Health is made at home, hospitals are for repairs
Health care is so much more about what happens in hospitals, writes the former Chief Executive of the English NHS. Instead, it can thrive with the help of ‘health creators’ – ordinary people creating healthier communities. And it’s time our bigger institutions took note.
Most of us think of the NHS when health is mentioned. And of health professionals, nurses and doctors and others. We may also think about government policies. But the NHS, professionals and the government can’t do everything by themselves. And as the psychologist Penny Jones asked, when did we decide to outsource our health entirely to the professionals and government?
Health professionals and the NHS have profoundly important roles in every aspect of treatment and care and in offering advice and support to each of us and to government. We are fortunate to have vast resources of health knowledge and skills in this country. Government also has vital roles in policy, funding, protecting the public and incentivising health improvements. But the NHS and government can’t by themselves deal with many of today’s biggest health problems such as addictions, stress, loneliness and obesity. They can do the repairs, but they can’t tackle the causes by themselves.
But there are people all over the country who are not part of the formal health services who are addressing these causes. The ‘health creators’ as I call them. People like the policeman in Cornwall who was fed up with chasing young people for minor offences and worked with them to create a dance club which now – 14 years on – is run by the young people. It has improved mental and physical health and well-being locally and reduced crime. Or the group of women in Yorkshire who started growing vegetables in public spaces, promoting communities and greater knowledge of food, and who have inspired 150 other groups around the country. And the woman in Skelmersdale who set up a community sewing business providing local employment and supporting lonely older women.
These health creators are doing something different – taking control for themselves and their communities.
This is not just about self-help, each of us looking after ourselves. Nor is it about professionals telling us what to do by prescribing activities – social prescribing – or about co-production where health professionals work with their patients. These are all important and valuable recent developments, but they maintain the power of the professional and are business as usual.
These health creators are doing something different – taking control for themselves and their communities. Acting for their own reasons, seeing a problem and dealing with it. And they tend to see health in a very rounded and holistic way and as directly connected with other desirable goals such as education, social justice and strengthening communities.
They are creating health by which I mean creating the conditions for people to be healthy and helping them to be so. It what parents do. And good teachers do and good schools, good communities and good employers – helping create confident, capable, resilient and healthy individuals.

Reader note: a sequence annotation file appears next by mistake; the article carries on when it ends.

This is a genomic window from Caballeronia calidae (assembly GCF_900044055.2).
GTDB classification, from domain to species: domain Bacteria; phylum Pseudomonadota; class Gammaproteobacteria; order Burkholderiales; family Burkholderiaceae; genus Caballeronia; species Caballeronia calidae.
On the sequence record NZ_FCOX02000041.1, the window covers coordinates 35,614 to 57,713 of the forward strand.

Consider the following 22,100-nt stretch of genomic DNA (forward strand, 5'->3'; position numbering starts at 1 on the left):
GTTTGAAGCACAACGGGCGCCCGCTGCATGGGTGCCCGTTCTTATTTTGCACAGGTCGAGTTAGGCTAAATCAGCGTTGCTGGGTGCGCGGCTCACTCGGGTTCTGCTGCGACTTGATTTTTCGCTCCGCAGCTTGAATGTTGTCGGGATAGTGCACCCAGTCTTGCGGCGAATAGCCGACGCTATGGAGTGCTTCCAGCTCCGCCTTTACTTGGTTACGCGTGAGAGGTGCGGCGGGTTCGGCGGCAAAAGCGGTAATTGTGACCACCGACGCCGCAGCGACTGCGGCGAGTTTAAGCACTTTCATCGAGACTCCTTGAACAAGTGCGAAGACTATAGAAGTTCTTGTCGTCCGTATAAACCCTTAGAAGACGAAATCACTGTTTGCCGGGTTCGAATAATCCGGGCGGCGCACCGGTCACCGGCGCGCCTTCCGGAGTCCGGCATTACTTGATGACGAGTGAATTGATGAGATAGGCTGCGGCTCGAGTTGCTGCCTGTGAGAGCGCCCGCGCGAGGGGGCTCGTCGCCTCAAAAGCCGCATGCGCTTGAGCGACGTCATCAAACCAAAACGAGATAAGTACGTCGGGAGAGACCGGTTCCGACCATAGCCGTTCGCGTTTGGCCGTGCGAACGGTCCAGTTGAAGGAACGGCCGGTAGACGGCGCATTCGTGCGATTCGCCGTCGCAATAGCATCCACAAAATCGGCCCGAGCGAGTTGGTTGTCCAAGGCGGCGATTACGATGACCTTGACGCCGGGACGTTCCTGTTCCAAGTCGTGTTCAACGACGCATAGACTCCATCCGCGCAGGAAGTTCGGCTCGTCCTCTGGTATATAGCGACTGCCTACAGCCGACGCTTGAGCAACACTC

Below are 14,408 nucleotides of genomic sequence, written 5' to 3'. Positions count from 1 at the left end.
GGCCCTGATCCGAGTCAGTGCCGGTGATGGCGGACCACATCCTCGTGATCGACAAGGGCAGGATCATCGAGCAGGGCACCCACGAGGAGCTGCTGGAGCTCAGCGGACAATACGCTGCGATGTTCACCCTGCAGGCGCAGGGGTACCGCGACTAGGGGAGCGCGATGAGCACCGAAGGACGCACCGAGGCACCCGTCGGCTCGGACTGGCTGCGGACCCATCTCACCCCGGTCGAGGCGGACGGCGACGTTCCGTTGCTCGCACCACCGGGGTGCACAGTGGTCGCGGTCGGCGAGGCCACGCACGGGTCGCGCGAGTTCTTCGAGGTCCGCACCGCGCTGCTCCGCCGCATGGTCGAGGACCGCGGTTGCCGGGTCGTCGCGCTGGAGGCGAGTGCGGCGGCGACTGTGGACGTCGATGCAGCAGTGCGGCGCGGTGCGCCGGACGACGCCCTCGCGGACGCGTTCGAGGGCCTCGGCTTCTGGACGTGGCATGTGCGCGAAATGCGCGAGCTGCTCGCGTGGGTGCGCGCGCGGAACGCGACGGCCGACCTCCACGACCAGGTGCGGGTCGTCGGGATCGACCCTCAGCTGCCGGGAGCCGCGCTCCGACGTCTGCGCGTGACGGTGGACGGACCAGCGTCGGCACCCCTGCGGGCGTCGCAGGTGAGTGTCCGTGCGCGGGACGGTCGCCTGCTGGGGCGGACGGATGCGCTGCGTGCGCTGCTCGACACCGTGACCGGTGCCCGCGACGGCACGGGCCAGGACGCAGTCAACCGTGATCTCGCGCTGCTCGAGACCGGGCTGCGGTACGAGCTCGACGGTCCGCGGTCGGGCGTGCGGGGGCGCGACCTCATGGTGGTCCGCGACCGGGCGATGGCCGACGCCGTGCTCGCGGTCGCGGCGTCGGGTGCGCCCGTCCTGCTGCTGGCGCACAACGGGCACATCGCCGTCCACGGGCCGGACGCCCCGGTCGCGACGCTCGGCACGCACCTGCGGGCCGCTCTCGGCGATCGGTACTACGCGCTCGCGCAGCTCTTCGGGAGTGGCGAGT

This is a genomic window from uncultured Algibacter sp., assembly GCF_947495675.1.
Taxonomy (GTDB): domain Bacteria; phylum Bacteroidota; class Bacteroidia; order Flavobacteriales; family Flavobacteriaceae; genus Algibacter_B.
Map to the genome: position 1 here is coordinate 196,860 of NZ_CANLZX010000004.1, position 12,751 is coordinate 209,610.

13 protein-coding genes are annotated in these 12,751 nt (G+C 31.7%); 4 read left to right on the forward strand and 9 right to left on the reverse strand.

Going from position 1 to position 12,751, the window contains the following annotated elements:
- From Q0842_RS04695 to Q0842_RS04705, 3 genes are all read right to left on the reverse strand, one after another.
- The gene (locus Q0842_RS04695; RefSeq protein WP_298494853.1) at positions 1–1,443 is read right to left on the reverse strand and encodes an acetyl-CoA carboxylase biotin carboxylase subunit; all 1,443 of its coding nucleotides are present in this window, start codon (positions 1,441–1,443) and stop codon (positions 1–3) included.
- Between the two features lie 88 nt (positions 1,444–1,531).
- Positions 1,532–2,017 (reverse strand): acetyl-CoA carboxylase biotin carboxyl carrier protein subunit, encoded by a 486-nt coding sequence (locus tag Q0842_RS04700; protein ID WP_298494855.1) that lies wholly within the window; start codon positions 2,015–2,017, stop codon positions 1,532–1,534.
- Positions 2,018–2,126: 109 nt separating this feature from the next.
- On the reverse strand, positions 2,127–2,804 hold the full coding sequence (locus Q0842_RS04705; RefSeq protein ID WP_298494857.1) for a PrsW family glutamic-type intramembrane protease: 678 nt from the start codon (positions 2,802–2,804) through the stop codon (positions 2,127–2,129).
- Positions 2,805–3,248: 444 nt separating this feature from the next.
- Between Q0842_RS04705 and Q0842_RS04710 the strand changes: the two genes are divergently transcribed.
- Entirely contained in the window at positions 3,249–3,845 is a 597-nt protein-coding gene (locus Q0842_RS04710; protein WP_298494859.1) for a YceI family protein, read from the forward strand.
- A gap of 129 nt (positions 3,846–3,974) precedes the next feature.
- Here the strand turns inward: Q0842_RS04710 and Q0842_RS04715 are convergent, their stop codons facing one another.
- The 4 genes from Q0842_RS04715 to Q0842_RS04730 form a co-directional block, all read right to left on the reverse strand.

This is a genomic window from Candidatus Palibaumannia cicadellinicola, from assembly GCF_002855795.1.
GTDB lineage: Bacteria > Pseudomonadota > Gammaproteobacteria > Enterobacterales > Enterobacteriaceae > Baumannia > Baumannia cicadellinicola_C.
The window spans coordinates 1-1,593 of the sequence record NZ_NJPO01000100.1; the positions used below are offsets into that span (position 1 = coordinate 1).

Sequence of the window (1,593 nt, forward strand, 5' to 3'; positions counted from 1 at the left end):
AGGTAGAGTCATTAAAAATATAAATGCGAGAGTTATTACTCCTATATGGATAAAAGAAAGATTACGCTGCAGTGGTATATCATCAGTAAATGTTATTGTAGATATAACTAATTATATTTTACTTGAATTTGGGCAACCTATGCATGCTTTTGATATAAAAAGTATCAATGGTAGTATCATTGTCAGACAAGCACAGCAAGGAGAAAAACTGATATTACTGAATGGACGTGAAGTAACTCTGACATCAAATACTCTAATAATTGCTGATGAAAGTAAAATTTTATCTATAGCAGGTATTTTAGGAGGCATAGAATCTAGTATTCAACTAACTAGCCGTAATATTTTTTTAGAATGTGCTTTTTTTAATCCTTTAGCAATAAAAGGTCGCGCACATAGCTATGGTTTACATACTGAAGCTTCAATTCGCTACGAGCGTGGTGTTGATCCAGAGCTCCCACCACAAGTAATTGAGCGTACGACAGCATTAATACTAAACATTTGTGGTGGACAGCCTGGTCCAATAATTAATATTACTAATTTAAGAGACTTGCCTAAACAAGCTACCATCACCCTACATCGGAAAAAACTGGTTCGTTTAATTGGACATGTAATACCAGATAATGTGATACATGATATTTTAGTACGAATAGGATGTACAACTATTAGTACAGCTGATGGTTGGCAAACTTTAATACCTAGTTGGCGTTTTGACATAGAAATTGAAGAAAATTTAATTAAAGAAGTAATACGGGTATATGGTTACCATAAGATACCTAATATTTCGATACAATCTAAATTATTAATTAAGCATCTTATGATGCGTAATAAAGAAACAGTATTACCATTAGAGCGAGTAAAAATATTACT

I tell some of their stories in my new book Health is made at home, hospitals are for repairs. The title comes from Professor Francis Omaswa who used to run the Ugandan health service – a country where, like many in Africa, they know about the role of communities in health.
The book identifies 10 key lessons we can learn from the health creators: the importance of building relationships, for example, and learning by doing and the vital role that taking control plays and, of course, the value of building communities. The health of individuals is intimately connected with the health of communities, of society as a whole and of the planet.
The health of individuals is intimately connected with the health of communities, of society as a whole and of the planet.
Health is made at home also describes 10 policies which government needs to adopt – ranging from education and housing to planetary health – in order to help create health for the population and support the health creators. Sir Michael Marmot has led the way globally in showing how social structures and inequalities affect our health and empathised how important government policy in these and other areas can be in countering these negative effects. And the Covid pandemic has shown us very starkly how different parts of the population have been affected differently – with people from black, Asian and minority ethnic groups particularly and many people losing their livelihoods and employment.
I argue in the book that we need to think about health differently and recognise that health creation plays an important role alongside health services and the prevention of disease. It is time to being it into focus, celebrate and support the health creators and recognise that health is made at home and in the school, the workplace and the community …
This approach fits perfectly with New Local’s community paradigm and I look forward to seeing how they incorporate health – and particularly health creation – into their thinking and policy in the future. There is an extraordinary wealth of examples to build on.
Nigel Crisp is an independent crossbench member of the House of Lords and was Chief Executive of the English NHS and Permanent Secretary of the UK Department of Health from 2000 to 2006. He has since worked extensively on health in Africa.
His latest book Health is made at home, hospitals are for repairs is published by Salus and available at www.healthismadeathome.uk The website also contains recordings of a series of webinars in which health creators discuss their work.
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